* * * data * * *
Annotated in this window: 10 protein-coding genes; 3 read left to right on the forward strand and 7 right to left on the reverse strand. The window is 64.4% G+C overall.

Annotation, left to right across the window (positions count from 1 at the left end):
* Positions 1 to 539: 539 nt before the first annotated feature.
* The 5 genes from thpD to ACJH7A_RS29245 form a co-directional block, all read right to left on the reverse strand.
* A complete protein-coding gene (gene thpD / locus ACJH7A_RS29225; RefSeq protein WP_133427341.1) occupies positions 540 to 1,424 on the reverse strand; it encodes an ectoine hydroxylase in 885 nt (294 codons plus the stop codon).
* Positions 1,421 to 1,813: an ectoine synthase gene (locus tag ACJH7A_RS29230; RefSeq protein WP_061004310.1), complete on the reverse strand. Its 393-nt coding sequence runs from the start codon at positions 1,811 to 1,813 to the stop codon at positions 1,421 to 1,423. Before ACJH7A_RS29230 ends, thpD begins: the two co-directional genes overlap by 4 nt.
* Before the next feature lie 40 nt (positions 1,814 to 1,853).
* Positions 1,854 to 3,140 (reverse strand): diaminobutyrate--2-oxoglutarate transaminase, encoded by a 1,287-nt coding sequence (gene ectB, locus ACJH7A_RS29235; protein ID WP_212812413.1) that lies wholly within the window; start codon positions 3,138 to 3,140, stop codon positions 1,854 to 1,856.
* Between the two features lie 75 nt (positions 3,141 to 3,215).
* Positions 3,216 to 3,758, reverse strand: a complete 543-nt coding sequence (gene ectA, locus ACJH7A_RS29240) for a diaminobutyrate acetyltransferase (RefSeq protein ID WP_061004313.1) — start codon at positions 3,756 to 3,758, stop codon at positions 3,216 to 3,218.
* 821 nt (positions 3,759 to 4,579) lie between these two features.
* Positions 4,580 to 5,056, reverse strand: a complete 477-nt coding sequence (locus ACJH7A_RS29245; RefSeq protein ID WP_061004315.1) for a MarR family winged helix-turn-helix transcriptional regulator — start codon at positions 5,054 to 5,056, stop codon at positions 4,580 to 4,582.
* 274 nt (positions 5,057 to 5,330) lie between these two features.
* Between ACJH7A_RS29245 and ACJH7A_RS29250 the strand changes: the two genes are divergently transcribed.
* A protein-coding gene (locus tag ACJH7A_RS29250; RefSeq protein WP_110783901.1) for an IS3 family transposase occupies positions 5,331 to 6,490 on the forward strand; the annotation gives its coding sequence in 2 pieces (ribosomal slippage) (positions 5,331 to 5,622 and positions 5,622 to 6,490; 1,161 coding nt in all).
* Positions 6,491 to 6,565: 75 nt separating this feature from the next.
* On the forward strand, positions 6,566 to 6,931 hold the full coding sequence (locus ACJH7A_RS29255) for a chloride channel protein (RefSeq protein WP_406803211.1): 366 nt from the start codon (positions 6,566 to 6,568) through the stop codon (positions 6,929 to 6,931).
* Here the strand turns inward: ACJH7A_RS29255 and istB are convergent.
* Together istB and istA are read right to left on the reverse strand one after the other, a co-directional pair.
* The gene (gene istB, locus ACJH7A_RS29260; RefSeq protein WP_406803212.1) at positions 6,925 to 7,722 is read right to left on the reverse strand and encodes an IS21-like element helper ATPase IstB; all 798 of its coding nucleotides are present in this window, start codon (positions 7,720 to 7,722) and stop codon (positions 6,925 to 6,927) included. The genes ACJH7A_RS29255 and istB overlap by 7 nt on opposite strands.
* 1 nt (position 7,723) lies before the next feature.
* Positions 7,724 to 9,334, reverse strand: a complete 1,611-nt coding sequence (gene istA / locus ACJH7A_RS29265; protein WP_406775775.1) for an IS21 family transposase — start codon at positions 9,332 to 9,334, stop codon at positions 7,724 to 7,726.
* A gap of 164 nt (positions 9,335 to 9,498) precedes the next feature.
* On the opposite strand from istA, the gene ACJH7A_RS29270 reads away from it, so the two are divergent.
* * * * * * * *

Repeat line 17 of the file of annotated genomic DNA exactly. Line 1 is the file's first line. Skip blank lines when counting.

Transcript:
* On the forward strand, positions 6,566 to 6,931 hold the full coding sequence (locus ACJH7A_RS29255) for a chloride channel protein (RefSeq protein WP_406803211.1): 366 nt from the start codon (positions 6,566 to 6,568) through the stop codon (positions 6,929 to 6,931).